Monday, June 28, 2010

New tire swing in Rio Nido!

While enjoying an evening barbecue with our neighbors – whose deck overlooks the Rio Nido Playground, Dog Park, and Community Garden – we noticed that our daughter, her friend, and other neighborhood kids were gleefully gathered around the park’s newest feature. A fabulous new tire swing had suddenly appeared out of nowhere!

In the dappled, golden sunlight of this warm summer evening alongside the grassy banks of the dry seasonal creek, the kids took turns on the swing – sometimes in pairs – while the others pushed. Their laughter echoed through the canyons as their toes brushed over soft, green grass, purple irises, and then pointed towards the canopy of redwood branches lacing over the pale, blue summer evening sky.

My neighbor, Karyn, stood amongst the children (including her slender, pretty tween-aged daughter and her twin three-year-old sons) with an air of immense satisfaction, because she had been planning the installation of this new tire swing for some time. She obtained the tire and rolled it over from her home on the other side of Rio Nido, while her husband pushed the stroller with the twins. Then, she tied a rock to a length of rope and threw it over the tree branch, and looped it through. They somehow managed to tie the tire securely, and … voila! Instant fun!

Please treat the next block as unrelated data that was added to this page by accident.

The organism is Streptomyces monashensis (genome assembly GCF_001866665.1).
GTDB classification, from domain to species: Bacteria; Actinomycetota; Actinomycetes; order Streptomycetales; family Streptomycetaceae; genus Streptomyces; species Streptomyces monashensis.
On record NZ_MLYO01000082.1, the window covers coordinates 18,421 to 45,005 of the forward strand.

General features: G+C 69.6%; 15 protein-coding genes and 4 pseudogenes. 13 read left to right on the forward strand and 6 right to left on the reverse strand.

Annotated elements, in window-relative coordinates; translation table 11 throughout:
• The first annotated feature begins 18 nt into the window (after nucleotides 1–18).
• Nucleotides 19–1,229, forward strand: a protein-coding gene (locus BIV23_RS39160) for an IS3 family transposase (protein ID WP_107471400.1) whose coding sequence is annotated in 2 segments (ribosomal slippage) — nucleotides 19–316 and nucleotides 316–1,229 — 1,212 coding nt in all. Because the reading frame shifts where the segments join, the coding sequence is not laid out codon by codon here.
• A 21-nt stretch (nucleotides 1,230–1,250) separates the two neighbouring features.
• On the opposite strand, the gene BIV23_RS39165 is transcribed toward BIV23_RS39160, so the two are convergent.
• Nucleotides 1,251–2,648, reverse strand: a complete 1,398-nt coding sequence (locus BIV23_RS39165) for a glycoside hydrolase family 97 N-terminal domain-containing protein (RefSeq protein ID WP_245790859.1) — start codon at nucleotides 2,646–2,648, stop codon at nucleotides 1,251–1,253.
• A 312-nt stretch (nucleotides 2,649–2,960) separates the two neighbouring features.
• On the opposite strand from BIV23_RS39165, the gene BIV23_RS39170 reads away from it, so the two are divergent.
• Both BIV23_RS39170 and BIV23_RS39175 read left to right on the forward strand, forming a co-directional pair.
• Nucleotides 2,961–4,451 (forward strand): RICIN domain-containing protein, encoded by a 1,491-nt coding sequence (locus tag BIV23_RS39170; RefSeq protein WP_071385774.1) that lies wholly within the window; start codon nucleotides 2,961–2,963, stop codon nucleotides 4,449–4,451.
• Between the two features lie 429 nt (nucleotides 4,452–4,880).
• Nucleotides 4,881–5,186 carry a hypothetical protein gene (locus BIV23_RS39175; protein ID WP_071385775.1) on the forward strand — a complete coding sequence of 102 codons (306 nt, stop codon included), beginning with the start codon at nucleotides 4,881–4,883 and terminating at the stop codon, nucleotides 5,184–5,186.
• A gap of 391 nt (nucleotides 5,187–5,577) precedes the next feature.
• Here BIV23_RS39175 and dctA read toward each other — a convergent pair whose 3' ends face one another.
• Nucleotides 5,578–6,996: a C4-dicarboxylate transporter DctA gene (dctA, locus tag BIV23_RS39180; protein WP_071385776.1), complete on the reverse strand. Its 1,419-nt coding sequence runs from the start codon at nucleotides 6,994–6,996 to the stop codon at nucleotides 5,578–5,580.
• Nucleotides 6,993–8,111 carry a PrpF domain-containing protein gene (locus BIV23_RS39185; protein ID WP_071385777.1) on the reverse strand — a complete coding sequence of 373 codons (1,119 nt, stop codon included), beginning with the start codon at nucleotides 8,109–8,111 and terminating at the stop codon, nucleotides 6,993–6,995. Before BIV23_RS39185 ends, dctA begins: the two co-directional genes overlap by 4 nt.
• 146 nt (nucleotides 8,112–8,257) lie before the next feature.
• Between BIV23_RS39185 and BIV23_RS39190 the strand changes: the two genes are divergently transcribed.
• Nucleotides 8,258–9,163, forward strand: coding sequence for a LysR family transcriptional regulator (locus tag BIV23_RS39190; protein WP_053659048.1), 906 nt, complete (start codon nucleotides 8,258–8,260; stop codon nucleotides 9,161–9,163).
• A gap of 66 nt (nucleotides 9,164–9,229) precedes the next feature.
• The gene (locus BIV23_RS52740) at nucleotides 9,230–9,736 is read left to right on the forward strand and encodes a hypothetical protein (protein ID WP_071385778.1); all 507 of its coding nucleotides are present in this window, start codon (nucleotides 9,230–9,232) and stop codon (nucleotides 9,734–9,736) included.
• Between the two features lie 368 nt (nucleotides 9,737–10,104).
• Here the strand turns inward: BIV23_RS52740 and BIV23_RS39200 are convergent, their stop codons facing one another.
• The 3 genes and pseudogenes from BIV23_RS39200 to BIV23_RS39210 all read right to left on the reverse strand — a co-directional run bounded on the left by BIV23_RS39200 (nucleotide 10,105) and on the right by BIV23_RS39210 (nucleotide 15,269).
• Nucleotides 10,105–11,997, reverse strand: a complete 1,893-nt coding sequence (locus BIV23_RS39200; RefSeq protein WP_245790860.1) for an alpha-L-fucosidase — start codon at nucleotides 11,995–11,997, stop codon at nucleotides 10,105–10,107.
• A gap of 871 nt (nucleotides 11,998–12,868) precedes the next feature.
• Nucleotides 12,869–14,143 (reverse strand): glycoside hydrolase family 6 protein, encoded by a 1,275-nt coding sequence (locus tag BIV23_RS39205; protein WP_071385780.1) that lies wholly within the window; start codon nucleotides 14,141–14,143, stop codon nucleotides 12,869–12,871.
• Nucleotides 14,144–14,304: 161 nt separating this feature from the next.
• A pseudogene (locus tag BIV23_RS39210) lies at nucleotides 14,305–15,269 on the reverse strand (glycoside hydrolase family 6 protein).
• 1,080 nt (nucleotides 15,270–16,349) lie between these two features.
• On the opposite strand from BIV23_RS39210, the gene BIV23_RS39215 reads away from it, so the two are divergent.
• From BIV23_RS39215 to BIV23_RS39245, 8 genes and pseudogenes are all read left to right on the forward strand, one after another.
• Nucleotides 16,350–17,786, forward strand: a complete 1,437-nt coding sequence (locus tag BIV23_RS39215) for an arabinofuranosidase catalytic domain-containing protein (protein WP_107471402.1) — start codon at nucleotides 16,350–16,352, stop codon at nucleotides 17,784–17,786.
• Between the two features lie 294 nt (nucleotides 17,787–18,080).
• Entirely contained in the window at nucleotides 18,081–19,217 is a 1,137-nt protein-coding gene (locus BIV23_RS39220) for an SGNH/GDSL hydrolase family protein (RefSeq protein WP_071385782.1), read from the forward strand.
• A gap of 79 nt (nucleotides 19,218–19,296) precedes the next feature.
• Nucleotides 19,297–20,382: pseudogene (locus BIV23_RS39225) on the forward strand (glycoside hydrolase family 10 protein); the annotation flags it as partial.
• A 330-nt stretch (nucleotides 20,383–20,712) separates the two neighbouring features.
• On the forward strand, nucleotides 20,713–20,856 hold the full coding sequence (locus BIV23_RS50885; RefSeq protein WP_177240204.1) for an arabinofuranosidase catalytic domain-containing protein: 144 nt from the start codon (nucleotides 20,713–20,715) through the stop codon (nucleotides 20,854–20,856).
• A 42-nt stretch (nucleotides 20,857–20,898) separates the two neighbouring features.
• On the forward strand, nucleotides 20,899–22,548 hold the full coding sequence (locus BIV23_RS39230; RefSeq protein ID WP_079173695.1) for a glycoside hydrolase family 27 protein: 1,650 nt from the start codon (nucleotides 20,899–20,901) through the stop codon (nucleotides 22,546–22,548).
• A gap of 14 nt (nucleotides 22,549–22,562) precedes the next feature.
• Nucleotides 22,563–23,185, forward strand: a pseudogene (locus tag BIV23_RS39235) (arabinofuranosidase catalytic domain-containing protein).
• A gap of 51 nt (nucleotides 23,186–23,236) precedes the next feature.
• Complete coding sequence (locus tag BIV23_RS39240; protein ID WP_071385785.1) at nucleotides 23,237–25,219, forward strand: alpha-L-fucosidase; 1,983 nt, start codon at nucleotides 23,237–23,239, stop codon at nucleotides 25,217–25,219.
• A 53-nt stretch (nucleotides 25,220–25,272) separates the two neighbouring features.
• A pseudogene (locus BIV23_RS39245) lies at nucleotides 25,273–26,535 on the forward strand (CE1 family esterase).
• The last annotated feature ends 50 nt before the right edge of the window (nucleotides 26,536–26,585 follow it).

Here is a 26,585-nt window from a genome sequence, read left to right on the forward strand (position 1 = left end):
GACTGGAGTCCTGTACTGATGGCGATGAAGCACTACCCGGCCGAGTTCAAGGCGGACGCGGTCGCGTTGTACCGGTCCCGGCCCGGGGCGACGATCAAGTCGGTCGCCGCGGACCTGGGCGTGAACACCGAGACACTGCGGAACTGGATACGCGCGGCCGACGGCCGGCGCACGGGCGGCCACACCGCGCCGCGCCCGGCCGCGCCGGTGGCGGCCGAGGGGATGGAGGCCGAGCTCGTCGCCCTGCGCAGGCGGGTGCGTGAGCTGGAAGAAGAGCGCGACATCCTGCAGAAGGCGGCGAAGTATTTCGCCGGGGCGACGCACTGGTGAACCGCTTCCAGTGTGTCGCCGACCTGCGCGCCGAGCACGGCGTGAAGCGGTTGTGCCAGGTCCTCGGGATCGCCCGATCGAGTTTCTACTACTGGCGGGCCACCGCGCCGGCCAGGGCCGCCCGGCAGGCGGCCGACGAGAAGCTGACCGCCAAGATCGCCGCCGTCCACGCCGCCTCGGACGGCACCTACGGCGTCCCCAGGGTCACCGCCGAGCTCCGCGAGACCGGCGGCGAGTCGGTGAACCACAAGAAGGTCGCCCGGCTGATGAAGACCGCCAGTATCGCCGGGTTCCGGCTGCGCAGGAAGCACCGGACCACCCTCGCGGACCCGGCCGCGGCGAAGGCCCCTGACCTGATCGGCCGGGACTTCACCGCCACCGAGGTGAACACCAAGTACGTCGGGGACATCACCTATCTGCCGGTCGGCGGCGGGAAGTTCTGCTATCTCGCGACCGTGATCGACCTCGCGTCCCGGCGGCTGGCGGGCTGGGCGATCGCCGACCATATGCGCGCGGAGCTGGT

The playground is mainly set up for younger children, and “I wanted there to be something for the older kids,” Karyn explained. Sure enough, after the younger crowd had dispersed, a group of teenagers passed by, instantly gravitated to the swing, and enjoyed an hour of good, clean, fun.

Times like these are what make me love living in Rio Nido.

Dog days coming soon to a park near you …

The Dog Park in Rio Nido has proven so successful that the folks at Russian River Parks and Recreation have decided to build another one on currently vacant Parks and Rec-owned land in Guernewood Park. Although the proposed dog park has generally been well-received, some Guernewood Park neighbors have expressed concern about the lack of adequate parking nearby to accommodate the potential influx of local dog lovers and their furry companions.

The new Dog Park may improve – or possibly exacerbate – a recent, ongoing problem for Guernewood Park residents. During a chance conversation with a Guernewood Park denizen at Safeway – our local social hub where the elite meet and greet – she mentioned that ever since the “No Parking” signs were erected in the Hacienda neighborhood of Forestville, increasing numbers of teenagers and young adults now gather around the site of future Dog Park in Guernewood Park and wreak all sorts of havoc at the nearby beach.

This is confirmed by other reports from recent visitors to this beach who – looking somewhat shell-shocked – vowed never to return. Their descriptions evoked visions of Daytona Beach during Spring Break, but with more mullets and generic beer in those kegs.. At first, I assumed that zealous neighbors had staged these shenanigans (folks do tend to get a tad protective of their neighborhood “secret beaches” around here), but on closer inspection, this formerly lovely stretch of river frontage does appear a tad shabbier these days.